Depending on where you’re from, there are different age restrictions for different activities. For example in some countries, you can drink when you’re 18, while other countries might require that you’re 21. The same can be said about signing up for online services, where users need to be of a certain age to be able to do so without parental consent.
However over in France, the country’s government is proposing an age-of-consent rule in which all teens/children below the age of 16 will need to get consent from their parents to open an account on Facebook or any other form of social media. According to Justice Minister Nicole Belloubet, this consent could come in the form of a checkbox that users have to tick to confirm approval, and that it can be considered a declaration governed by law.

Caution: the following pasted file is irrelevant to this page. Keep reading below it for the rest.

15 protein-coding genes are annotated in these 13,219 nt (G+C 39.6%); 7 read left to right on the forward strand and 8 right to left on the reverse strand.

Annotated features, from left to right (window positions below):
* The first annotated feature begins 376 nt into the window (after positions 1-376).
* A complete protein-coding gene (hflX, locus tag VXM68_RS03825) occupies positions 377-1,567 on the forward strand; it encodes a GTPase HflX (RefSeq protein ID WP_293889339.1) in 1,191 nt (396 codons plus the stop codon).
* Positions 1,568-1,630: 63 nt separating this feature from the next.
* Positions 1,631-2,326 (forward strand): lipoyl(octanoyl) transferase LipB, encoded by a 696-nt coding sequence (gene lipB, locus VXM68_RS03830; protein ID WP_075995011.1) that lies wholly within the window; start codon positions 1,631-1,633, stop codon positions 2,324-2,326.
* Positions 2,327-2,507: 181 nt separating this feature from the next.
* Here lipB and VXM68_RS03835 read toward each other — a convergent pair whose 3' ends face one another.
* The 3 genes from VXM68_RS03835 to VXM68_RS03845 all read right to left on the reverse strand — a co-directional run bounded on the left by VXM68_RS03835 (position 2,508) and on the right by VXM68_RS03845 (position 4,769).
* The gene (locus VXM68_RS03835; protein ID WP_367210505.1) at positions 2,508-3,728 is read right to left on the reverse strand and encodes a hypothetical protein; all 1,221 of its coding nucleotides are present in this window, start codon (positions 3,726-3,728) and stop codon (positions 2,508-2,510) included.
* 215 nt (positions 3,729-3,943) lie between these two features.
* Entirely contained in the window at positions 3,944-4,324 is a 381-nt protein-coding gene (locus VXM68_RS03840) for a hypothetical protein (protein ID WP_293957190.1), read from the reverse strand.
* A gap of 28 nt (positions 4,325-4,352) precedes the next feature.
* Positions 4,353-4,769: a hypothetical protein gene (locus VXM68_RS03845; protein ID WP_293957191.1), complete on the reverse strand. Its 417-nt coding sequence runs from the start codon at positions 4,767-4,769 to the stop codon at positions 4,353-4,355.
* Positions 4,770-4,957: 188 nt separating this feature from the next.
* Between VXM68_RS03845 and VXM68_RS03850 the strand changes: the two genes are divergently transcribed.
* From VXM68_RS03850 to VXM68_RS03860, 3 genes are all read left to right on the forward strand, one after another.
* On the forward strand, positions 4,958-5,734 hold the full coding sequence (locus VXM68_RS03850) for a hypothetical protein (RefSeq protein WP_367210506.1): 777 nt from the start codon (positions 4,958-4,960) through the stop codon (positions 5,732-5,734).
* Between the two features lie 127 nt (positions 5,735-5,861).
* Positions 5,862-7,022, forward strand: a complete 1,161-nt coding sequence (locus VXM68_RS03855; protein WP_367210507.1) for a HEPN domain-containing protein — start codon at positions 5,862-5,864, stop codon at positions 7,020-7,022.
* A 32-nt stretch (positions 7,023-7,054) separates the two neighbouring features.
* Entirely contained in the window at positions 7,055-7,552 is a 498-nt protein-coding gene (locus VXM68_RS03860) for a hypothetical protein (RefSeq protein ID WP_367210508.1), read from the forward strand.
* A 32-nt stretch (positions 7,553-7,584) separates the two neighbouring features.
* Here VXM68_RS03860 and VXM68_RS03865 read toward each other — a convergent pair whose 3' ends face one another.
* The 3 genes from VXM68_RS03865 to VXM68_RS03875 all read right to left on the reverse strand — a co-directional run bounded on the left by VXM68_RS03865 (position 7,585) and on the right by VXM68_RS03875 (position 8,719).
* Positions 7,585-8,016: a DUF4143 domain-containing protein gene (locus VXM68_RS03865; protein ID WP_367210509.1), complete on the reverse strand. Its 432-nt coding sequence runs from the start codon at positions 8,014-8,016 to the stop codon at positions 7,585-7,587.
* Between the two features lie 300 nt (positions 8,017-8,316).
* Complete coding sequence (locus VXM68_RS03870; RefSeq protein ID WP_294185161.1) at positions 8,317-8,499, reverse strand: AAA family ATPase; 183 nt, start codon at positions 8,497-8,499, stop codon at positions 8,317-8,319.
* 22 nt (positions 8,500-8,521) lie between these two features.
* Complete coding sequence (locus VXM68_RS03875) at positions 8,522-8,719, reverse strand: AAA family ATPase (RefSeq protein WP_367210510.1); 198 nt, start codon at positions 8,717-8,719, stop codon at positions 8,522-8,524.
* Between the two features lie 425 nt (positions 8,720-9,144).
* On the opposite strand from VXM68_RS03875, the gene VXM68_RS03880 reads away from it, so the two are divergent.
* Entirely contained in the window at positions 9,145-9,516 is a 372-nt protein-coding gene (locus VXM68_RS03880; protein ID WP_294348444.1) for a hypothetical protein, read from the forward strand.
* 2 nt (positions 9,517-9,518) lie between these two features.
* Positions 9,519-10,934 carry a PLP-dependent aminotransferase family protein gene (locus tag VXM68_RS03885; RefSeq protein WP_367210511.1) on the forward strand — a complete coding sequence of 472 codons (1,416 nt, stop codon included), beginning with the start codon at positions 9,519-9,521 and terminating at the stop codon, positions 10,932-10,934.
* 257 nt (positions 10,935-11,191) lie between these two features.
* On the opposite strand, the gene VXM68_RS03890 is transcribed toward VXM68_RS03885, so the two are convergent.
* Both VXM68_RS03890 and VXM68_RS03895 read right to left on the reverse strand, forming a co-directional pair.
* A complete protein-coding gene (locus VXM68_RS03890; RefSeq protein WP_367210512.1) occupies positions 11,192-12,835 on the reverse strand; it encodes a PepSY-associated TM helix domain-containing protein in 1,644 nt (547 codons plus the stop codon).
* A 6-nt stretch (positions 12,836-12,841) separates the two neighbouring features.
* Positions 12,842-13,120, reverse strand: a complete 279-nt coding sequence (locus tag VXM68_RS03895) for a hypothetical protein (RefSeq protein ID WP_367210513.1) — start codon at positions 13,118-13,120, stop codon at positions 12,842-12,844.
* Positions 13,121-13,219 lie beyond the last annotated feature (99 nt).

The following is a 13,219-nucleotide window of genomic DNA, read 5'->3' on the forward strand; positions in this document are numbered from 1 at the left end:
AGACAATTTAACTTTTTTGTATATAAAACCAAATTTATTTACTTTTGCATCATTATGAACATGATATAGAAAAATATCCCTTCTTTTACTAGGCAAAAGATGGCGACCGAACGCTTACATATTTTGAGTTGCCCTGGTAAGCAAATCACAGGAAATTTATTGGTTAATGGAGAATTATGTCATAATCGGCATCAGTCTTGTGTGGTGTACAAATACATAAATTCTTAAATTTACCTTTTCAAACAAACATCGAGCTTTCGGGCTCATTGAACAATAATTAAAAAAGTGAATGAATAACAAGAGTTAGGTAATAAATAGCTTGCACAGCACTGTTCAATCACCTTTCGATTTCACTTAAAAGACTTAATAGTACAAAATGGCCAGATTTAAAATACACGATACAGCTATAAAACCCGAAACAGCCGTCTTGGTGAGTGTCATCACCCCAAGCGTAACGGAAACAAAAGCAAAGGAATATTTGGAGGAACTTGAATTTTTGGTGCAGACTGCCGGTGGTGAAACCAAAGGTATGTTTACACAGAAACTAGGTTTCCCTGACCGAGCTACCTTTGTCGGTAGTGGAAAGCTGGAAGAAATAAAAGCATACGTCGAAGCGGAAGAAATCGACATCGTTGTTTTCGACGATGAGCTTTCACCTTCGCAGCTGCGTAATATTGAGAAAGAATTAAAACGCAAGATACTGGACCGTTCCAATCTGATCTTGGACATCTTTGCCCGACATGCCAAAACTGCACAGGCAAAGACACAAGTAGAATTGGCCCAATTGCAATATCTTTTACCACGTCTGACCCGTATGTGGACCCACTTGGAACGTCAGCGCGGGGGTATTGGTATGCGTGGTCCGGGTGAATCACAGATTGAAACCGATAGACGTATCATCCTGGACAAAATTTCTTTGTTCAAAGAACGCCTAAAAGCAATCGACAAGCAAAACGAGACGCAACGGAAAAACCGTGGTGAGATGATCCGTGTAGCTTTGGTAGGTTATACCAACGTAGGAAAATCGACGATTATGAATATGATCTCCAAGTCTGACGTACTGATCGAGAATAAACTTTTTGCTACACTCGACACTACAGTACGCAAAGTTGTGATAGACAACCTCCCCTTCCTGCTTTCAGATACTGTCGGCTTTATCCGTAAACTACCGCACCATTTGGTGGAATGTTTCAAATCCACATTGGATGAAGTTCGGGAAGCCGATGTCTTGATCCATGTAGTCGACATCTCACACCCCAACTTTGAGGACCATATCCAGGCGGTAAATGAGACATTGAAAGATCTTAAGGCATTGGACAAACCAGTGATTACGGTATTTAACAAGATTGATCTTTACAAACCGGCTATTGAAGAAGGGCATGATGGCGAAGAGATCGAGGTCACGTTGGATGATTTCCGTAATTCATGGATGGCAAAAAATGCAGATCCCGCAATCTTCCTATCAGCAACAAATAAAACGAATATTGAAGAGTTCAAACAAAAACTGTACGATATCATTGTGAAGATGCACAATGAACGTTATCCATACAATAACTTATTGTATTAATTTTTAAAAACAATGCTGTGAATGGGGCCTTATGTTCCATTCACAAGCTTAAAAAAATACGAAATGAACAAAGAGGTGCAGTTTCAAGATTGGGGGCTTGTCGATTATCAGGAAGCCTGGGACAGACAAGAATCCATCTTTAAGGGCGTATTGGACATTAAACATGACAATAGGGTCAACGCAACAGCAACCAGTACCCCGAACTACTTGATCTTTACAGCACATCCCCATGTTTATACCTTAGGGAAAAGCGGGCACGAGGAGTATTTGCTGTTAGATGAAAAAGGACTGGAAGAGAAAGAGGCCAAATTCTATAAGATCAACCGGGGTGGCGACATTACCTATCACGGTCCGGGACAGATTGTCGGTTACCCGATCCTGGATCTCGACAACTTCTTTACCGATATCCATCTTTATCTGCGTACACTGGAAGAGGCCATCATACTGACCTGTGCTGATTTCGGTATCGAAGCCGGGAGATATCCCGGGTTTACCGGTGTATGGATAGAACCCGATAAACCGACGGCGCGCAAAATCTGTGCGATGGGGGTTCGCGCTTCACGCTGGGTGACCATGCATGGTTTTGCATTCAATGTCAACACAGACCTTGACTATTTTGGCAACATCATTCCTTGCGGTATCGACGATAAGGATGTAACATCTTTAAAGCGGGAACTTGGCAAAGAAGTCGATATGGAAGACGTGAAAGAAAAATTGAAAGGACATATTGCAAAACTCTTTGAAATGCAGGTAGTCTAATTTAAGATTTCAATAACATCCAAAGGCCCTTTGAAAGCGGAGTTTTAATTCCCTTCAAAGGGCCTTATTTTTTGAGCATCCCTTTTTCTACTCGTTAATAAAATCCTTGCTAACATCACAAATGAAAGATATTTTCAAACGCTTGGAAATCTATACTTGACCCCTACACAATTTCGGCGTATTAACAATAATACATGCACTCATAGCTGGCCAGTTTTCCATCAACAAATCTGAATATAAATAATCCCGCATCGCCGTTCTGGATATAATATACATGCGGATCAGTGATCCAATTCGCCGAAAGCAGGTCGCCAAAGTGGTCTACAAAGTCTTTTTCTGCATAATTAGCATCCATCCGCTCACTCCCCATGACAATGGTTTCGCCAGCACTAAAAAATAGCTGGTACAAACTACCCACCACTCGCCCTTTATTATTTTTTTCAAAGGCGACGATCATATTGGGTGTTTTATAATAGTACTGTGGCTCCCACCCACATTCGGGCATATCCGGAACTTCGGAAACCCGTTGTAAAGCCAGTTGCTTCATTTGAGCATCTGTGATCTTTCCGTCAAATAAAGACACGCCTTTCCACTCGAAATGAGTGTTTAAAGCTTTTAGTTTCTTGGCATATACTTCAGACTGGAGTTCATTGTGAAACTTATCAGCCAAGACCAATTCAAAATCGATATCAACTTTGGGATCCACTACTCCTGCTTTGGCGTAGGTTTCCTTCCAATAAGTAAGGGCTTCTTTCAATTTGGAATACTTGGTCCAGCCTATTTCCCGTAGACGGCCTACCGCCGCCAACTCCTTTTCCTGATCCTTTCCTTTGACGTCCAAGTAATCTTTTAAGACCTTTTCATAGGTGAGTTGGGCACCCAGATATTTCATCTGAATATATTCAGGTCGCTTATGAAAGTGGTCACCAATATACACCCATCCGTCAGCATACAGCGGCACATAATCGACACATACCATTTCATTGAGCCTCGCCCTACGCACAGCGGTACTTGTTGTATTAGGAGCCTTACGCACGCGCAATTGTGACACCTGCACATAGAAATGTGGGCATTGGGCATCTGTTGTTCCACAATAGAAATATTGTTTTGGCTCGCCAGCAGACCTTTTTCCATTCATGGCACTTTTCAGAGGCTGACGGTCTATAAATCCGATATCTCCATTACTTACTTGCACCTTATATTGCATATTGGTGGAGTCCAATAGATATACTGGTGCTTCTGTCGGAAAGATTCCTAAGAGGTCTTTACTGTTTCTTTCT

However there is the question of how exactly how enforceable such a law could be. As it stands there doesn’t seem to be any kind of age-gate that effectively keeps people out. Sometimes all users have to do is click “Enter” or “I Agree” even if it isn’t necessarily true. Sometimes when asked to enter their date of birth, users can put in pretty much anything they want and there is no way to actually confirm it.
That being said, the bill is still pending approval from parliament, which means that as it stands it isn’t a law so it has yet to actually come into effect.